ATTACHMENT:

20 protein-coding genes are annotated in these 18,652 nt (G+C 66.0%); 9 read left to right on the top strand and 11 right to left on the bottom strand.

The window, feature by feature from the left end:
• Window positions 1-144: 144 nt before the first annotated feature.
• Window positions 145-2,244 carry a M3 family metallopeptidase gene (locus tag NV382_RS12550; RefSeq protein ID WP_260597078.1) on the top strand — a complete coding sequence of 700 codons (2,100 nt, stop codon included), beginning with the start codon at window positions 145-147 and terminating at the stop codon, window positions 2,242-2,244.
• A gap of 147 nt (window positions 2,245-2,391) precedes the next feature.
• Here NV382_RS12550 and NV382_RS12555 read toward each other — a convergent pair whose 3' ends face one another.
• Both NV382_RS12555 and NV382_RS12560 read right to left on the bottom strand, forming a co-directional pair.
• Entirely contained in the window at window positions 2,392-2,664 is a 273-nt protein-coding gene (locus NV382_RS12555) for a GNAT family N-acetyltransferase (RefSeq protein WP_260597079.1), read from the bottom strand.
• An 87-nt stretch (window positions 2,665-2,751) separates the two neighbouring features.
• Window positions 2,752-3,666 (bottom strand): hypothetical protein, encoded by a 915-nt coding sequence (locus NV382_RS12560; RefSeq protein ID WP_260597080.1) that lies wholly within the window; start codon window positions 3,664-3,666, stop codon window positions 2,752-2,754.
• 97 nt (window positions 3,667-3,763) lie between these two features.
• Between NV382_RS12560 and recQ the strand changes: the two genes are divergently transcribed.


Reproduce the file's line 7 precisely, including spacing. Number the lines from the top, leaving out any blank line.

• Both NV382_RS12555 and NV382_RS12560 read right to left on the bottom strand, forming a co-directional pair.